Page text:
This was certainly the case while attempting to answer some of the central inquiries about the life of Sally Hemings, Thomas Jefferson, Martha Jefferson, and others featured in her collection. Primarily, Gillespie wanted to explore the idea of whether or not Hemings had any agency in her story, especially in her relationship with Jefferson, the third president of the United States, with whom Hemings was thought to have had six children. “I can’t believe that every encounter she had with Jefferson was about violence. My understanding of human beings is much more complicated than that, so that is what I wanted to explore,” Gillespie explains.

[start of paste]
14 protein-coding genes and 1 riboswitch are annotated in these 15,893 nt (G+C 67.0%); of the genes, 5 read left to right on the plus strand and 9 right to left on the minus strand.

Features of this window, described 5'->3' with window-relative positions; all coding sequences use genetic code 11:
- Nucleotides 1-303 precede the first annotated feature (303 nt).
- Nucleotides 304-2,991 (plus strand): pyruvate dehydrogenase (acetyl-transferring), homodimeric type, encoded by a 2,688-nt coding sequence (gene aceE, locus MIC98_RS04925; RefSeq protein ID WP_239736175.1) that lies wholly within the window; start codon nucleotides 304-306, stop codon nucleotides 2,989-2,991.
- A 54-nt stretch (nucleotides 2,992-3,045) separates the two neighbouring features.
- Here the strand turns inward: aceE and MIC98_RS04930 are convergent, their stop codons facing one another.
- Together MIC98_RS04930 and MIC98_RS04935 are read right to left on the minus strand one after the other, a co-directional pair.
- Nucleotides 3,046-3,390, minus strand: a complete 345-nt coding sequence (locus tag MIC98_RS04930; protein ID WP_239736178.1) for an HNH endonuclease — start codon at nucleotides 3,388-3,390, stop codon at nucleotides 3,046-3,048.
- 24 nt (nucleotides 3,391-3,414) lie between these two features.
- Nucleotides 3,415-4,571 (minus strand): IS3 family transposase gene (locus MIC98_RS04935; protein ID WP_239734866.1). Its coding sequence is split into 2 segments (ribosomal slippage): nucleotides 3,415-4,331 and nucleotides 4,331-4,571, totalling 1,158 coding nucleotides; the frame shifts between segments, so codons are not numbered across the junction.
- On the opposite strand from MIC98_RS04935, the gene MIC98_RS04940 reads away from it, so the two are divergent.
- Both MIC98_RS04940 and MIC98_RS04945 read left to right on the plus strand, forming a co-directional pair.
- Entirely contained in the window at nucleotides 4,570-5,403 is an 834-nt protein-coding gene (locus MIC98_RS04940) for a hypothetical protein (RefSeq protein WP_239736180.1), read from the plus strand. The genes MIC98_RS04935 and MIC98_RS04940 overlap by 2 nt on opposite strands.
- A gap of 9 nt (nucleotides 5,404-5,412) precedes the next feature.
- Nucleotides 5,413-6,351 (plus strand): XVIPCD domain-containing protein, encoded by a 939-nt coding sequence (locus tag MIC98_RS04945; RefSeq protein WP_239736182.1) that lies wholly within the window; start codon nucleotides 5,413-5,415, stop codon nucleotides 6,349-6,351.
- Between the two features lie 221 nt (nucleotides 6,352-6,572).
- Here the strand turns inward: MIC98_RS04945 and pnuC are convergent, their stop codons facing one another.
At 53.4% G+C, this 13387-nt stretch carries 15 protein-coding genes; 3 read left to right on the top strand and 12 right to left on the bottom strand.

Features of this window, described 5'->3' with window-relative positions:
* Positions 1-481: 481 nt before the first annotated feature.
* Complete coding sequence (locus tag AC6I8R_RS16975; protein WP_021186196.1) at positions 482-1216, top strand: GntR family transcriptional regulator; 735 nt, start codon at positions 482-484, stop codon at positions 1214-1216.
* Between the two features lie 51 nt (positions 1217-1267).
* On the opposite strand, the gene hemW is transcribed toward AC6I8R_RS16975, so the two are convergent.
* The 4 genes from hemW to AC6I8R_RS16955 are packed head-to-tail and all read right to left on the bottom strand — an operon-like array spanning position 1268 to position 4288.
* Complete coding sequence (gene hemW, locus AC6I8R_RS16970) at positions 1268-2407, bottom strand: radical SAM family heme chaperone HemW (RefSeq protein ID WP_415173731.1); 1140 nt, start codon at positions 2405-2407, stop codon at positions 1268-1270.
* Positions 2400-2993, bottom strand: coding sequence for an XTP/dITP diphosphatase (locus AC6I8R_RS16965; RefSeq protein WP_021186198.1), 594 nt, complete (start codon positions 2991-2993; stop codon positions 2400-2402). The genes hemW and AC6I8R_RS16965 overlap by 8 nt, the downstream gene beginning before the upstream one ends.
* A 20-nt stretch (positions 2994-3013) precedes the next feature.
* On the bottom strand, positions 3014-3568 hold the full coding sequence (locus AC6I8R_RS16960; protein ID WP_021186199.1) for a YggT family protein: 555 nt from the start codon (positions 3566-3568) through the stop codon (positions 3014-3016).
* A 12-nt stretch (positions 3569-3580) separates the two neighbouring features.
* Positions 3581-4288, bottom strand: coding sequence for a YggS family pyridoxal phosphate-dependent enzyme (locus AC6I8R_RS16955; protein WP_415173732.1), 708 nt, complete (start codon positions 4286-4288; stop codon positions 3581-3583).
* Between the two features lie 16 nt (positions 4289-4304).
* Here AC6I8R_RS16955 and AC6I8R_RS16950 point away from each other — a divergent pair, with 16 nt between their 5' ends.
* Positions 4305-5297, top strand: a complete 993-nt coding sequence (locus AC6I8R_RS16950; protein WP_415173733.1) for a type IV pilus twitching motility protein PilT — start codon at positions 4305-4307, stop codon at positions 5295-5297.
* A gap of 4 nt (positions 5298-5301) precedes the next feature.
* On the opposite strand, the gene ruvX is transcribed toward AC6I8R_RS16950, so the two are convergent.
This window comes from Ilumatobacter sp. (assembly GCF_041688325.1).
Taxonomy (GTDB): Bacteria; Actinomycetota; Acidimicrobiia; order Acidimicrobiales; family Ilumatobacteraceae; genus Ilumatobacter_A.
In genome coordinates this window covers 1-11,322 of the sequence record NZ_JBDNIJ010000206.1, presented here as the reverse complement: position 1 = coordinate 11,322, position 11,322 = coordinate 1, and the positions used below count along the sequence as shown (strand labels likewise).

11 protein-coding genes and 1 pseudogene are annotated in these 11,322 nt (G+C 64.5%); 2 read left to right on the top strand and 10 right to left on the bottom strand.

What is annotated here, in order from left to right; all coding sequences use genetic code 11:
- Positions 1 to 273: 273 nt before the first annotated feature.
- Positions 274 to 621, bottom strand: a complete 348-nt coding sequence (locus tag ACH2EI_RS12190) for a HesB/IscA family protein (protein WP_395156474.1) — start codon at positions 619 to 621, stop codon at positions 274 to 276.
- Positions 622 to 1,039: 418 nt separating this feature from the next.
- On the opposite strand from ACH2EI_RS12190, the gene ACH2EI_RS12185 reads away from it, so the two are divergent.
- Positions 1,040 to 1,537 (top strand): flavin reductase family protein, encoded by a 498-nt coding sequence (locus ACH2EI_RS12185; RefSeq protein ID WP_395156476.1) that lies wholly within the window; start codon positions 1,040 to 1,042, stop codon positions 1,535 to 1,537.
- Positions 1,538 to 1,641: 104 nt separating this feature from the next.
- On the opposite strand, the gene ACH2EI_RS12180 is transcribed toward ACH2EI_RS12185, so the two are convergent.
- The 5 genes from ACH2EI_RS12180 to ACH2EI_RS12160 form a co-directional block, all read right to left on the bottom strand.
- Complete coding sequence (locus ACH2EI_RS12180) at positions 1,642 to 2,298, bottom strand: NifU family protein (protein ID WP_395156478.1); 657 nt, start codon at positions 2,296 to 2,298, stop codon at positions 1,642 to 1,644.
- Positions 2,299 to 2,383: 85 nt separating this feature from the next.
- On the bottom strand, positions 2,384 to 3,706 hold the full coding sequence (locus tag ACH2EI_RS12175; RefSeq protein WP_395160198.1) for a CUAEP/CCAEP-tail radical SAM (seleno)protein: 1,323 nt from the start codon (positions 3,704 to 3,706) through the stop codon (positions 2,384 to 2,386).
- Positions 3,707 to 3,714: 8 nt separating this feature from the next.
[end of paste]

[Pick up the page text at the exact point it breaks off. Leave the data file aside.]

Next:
Stillhouse authors Douglas R. Dechow, Carmen Gillespie, and Anna Leahy, with Acquisitions Editor, Marcos L. Martínez at George Mason University's 2017 Fall for the Book festival. 

        Stillhouse authors Douglas R. Dechow, Carmen Gillespie, and Anna Leahy, with Acquisitions Editor, Marcos L. Martínez at George Mason University's 2017 Fall for the Book festival. 

        But she did not stop with Jefferson. Gillespie also wanted to expand upon what Hemings' relationships might have been like with others on the plantation, given her position as both a slave and the lover of such a powerful character. “So many people have said so much about Jefferson, but it was interesting to me to focus on her other relationships with her mother, Martha Jefferson, and her half sister, and how that dynamic would work if they were to have a conversation,” says Gillespie.